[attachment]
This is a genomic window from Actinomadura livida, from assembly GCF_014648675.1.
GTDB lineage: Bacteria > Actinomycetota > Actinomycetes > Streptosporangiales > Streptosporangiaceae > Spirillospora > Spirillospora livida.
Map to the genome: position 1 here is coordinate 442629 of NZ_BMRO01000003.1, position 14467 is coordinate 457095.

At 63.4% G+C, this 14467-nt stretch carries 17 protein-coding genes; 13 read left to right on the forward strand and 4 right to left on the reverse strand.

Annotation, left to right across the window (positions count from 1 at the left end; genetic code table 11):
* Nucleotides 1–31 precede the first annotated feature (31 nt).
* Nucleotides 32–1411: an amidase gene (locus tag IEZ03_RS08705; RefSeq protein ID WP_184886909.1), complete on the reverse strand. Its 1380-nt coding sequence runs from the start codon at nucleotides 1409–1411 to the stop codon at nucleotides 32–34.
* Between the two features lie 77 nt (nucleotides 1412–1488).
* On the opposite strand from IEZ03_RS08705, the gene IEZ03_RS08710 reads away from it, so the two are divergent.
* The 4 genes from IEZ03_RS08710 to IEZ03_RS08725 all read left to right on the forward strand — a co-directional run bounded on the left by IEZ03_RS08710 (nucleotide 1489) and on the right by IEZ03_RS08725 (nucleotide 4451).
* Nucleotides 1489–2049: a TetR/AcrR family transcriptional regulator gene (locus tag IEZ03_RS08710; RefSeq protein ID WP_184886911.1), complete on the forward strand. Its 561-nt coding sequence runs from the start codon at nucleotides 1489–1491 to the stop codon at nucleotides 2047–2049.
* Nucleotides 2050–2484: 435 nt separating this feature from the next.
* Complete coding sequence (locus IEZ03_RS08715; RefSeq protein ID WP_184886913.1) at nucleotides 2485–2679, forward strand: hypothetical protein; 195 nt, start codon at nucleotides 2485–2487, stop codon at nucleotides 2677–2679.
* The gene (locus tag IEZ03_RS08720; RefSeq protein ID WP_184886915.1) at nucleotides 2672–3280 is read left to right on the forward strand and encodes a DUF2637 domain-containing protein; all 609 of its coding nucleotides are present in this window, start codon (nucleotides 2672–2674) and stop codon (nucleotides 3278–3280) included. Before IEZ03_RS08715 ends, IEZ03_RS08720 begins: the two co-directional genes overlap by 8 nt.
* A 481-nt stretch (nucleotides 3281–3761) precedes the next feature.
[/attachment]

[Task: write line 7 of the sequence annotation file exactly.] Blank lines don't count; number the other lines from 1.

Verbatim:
* Nucleotides 32–1411: an amidase gene (locus tag IEZ03_RS08705; RefSeq protein ID WP_184886909.1), complete on the reverse strand. Its 1380-nt coding sequence runs from the start codon at nucleotides 1409–1411 to the stop codon at nucleotides 32–34.